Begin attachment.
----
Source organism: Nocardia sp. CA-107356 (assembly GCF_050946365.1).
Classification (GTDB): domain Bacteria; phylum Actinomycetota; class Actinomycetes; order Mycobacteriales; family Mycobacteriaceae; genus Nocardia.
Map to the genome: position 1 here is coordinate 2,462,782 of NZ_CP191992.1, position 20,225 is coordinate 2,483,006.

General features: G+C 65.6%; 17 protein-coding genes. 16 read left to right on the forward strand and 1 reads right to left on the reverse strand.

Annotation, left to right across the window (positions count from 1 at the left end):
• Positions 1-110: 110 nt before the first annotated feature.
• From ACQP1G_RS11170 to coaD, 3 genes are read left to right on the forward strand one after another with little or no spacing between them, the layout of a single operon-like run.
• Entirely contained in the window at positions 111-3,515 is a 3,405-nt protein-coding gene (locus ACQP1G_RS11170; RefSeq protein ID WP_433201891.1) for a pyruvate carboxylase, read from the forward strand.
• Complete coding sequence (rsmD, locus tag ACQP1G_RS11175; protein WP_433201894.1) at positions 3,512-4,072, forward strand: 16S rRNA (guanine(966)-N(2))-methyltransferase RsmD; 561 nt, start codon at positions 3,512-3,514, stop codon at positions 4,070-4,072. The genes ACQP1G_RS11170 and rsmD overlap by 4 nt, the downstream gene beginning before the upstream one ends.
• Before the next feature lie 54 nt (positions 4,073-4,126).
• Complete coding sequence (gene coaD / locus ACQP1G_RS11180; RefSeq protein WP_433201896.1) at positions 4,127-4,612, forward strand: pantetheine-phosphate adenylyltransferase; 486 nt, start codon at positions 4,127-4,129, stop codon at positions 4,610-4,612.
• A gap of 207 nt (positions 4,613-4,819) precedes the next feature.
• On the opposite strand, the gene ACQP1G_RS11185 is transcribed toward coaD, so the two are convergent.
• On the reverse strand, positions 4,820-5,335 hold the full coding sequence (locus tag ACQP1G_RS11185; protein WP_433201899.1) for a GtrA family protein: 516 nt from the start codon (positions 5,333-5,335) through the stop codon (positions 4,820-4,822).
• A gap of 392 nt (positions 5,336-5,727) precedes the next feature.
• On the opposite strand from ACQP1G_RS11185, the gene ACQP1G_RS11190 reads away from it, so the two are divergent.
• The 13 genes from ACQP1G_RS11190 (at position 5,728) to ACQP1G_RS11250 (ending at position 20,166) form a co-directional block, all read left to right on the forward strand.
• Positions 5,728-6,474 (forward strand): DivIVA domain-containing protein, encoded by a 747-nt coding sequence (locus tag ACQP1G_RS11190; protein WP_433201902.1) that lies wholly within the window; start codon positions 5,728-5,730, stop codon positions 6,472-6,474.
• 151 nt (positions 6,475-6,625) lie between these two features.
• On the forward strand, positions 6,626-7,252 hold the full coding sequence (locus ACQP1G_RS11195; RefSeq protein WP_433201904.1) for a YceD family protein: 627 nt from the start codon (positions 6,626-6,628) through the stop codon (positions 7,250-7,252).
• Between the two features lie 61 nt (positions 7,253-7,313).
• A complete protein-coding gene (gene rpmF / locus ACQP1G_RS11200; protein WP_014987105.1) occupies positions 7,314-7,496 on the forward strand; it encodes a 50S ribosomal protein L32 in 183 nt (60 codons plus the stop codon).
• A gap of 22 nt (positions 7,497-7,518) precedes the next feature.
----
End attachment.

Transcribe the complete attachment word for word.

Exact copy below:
Source organism: Nocardia sp. CA-107356 (assembly GCF_050946365.1).
Classification (GTDB): domain Bacteria; phylum Actinomycetota; class Actinomycetes; order Mycobacteriales; family Mycobacteriaceae; genus Nocardia.
Map to the genome: position 1 here is coordinate 2,462,782 of NZ_CP191992.1, position 20,225 is coordinate 2,483,006.

General features: G+C 65.6%; 17 protein-coding genes. 16 read left to right on the forward strand and 1 reads right to left on the reverse strand.

Annotation, left to right across the window (positions count from 1 at the left end):
• Positions 1-110: 110 nt before the first annotated feature.
• From ACQP1G_RS11170 to coaD, 3 genes are read left to right on the forward strand one after another with little or no spacing between them, the layout of a single operon-like run.
• Entirely contained in the window at positions 111-3,515 is a 3,405-nt protein-coding gene (locus ACQP1G_RS11170; RefSeq protein ID WP_433201891.1) for a pyruvate carboxylase, read from the forward strand.
• Complete coding sequence (rsmD, locus tag ACQP1G_RS11175; protein WP_433201894.1) at positions 3,512-4,072, forward strand: 16S rRNA (guanine(966)-N(2))-methyltransferase RsmD; 561 nt, start codon at positions 3,512-3,514, stop codon at positions 4,070-4,072. The genes ACQP1G_RS11170 and rsmD overlap by 4 nt, the downstream gene beginning before the upstream one ends.
• Before the next feature lie 54 nt (positions 4,073-4,126).
• Complete coding sequence (gene coaD / locus ACQP1G_RS11180; RefSeq protein WP_433201896.1) at positions 4,127-4,612, forward strand: pantetheine-phosphate adenylyltransferase; 486 nt, start codon at positions 4,127-4,129, stop codon at positions 4,610-4,612.
• A gap of 207 nt (positions 4,613-4,819) precedes the next feature.
• On the opposite strand, the gene ACQP1G_RS11185 is transcribed toward coaD, so the two are convergent.
• On the reverse strand, positions 4,820-5,335 hold the full coding sequence (locus tag ACQP1G_RS11185; protein WP_433201899.1) for a GtrA family protein: 516 nt from the start codon (positions 5,333-5,335) through the stop codon (positions 4,820-4,822).
• A gap of 392 nt (positions 5,336-5,727) precedes the next feature.
• On the opposite strand from ACQP1G_RS11185, the gene ACQP1G_RS11190 reads away from it, so the two are divergent.
• The 13 genes from ACQP1G_RS11190 (at position 5,728) to ACQP1G_RS11250 (ending at position 20,166) form a co-directional block, all read left to right on the forward strand.
• Positions 5,728-6,474 (forward strand): DivIVA domain-containing protein, encoded by a 747-nt coding sequence (locus tag ACQP1G_RS11190; protein WP_433201902.1) that lies wholly within the window; start codon positions 5,728-5,730, stop codon positions 6,472-6,474.
• 151 nt (positions 6,475-6,625) lie between these two features.
• On the forward strand, positions 6,626-7,252 hold the full coding sequence (locus ACQP1G_RS11195; RefSeq protein WP_433201904.1) for a YceD family protein: 627 nt from the start codon (positions 6,626-6,628) through the stop codon (positions 7,250-7,252).
• Between the two features lie 61 nt (positions 7,253-7,313).
• A complete protein-coding gene (gene rpmF / locus ACQP1G_RS11200; protein WP_014987105.1) occupies positions 7,314-7,496 on the forward strand; it encodes a 50S ribosomal protein L32 in 183 nt (60 codons plus the stop codon).
• A gap of 22 nt (positions 7,497-7,518) precedes the next feature.